Sunday, August 14, 2011

Eyes on the Stars by Lynn Ames

Publisher:                Phoenix Rising Press

Eyes on the Stars takes the reader to a part of history that has been ignored for too long.  The WASPs (Women Airforce Service Pilots) were created during World War II to free more men for combat duty.  The women would ferry the aircraft to war zones and sometimes act as test pilots for new fighter planes.  Their service was ignored for many years and they have only recently received the recognition they deserved.  That's where this story opens.

Jessie Keaton is attending the ceremony where the WASPs are being recognized by the government and meets the daughter and granddaughter of the woman she has loved for more than sixty years, Claudia Sherwood.  Jessie and Claudia met during training and fell totally in love.  They hoped to make a life for themselves by being stationed at the same post and at first things went fine, but a tragic event separated them.  Now Claudia's daughter gives Jessie a collection of letters that her mother had written, but never mailed, over the years.  As Jessie reads them, she reminisces about their experiences and realizes what they lost.  Although both are in their eighties and neither is in good health, Jessie decides to make one more attempt to see if they can have a chance at happiness.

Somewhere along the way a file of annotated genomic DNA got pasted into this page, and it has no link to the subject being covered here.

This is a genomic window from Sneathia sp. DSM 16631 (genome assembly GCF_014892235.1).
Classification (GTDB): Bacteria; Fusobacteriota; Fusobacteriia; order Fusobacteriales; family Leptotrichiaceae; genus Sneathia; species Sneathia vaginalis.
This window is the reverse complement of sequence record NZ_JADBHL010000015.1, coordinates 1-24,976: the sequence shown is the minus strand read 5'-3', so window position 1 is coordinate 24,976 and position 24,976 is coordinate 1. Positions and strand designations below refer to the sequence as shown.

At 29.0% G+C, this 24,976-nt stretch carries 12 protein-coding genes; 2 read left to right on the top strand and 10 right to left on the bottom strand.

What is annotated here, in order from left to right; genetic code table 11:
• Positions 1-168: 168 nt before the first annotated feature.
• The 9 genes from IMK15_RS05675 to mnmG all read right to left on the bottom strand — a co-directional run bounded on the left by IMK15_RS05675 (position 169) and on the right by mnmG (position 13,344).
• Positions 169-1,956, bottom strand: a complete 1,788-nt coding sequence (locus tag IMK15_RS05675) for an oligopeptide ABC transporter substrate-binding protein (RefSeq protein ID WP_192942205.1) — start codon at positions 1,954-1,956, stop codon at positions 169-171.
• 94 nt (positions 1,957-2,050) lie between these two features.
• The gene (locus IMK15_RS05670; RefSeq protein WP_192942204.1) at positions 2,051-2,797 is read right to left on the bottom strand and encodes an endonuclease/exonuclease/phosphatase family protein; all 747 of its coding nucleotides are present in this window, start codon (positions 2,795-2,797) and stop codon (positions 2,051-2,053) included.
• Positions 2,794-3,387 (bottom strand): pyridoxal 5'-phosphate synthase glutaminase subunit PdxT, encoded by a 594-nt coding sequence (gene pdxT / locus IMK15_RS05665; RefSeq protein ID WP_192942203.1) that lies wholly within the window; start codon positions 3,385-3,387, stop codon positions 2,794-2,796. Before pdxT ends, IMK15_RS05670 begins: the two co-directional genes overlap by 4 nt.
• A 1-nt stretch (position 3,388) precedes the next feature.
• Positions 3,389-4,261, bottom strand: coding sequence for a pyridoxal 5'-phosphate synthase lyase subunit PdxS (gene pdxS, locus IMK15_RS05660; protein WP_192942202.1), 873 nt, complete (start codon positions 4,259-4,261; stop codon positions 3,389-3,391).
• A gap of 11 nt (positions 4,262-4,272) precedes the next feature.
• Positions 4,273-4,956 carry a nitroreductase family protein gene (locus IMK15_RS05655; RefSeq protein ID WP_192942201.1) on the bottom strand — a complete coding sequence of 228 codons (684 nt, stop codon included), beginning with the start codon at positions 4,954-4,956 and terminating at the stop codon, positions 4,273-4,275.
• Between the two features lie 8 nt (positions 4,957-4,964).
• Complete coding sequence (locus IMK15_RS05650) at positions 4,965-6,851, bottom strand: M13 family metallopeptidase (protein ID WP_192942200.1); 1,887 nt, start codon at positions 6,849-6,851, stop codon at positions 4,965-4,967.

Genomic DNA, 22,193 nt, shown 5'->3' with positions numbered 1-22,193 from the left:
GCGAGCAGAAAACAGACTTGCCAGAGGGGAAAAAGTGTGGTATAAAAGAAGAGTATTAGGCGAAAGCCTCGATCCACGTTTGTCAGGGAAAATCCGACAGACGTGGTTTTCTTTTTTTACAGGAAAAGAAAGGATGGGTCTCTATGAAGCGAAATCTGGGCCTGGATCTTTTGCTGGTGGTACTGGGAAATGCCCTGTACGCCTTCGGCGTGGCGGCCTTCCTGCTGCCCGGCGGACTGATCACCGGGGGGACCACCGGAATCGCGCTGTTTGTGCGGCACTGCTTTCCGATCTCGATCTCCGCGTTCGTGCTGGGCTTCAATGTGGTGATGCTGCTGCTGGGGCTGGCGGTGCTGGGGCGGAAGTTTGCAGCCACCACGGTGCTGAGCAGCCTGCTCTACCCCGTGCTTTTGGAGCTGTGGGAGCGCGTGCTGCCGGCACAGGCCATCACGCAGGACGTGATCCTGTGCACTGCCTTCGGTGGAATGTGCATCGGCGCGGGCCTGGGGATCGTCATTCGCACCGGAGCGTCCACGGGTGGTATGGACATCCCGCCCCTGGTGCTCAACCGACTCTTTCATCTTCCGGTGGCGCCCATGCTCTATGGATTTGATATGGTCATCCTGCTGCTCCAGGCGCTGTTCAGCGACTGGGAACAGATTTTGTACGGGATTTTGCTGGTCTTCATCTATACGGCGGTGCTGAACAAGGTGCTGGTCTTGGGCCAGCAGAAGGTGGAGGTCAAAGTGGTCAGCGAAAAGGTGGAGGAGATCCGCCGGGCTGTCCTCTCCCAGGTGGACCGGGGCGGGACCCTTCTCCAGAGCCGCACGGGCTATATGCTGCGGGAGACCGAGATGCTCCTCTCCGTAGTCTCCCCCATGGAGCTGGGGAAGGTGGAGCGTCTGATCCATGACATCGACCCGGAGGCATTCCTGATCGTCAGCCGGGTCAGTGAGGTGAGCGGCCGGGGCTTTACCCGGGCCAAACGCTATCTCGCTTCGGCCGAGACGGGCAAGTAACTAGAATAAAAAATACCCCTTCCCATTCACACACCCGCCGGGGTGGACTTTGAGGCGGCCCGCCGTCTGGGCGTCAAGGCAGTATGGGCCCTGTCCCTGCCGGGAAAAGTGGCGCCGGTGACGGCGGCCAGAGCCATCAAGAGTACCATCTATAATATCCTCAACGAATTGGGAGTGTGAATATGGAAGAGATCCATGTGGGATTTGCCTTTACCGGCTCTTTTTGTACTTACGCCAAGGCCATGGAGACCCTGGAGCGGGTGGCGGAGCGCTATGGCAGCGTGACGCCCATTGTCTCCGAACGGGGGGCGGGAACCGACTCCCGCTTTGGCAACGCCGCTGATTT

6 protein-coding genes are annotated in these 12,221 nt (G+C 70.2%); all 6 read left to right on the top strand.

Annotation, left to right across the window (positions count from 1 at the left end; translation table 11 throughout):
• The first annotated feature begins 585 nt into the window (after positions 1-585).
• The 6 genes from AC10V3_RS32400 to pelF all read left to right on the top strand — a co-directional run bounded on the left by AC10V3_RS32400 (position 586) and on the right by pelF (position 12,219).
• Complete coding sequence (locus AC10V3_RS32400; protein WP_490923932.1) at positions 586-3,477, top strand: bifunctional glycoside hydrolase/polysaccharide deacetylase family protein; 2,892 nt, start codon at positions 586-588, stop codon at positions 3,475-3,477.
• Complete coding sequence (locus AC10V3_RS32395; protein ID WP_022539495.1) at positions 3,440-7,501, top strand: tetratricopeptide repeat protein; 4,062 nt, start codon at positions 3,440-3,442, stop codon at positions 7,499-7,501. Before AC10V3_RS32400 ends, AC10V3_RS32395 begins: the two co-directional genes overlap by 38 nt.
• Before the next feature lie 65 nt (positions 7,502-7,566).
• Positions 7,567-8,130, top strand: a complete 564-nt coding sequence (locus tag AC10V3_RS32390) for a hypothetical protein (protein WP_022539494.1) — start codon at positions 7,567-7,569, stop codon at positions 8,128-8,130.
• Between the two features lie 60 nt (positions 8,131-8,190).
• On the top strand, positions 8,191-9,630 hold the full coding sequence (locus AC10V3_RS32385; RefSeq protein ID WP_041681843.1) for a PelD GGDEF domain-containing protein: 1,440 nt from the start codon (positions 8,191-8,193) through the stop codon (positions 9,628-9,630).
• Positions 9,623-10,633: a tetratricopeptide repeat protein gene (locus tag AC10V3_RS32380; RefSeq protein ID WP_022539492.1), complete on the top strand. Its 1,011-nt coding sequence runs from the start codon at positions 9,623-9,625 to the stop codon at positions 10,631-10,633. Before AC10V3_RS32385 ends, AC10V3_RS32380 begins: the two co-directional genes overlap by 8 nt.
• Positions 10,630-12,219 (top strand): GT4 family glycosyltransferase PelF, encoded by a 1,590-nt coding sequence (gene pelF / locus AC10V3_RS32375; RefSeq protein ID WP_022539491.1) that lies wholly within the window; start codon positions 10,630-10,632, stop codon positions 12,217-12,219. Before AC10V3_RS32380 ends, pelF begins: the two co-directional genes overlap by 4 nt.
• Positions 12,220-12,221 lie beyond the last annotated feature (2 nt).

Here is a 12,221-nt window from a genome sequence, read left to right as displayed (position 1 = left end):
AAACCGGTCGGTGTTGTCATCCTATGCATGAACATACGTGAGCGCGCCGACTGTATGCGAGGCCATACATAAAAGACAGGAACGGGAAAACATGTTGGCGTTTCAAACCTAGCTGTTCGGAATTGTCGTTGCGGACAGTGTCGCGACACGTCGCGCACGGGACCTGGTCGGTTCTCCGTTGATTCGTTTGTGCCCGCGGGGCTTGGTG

This is a good lesbian romance, but it has the added bonus of also teaching the reader some history.  Ames captures the period perfectly.  It's easy to feel the trials the WASPs went through, especially the opposition of male pilots and maintenance crews.  The situations are portrayed so well that the reader can feel as if she's actually in the events.  It's interesting to read about a time that is still close enough for some to remember, yet where expectations for women and beliefs about their abilities were so different.  These women were trailblazers in more ways than one and Ames' appreciation for them comes through clearly.

The book also evokes the question "What if?"  What if the times had been different?  What if the women had not each let her version of pride get in the way?  What if Jessie and Claudia had not lived long enough to finally be given the honor they were due and had the opportunity to find each other again?

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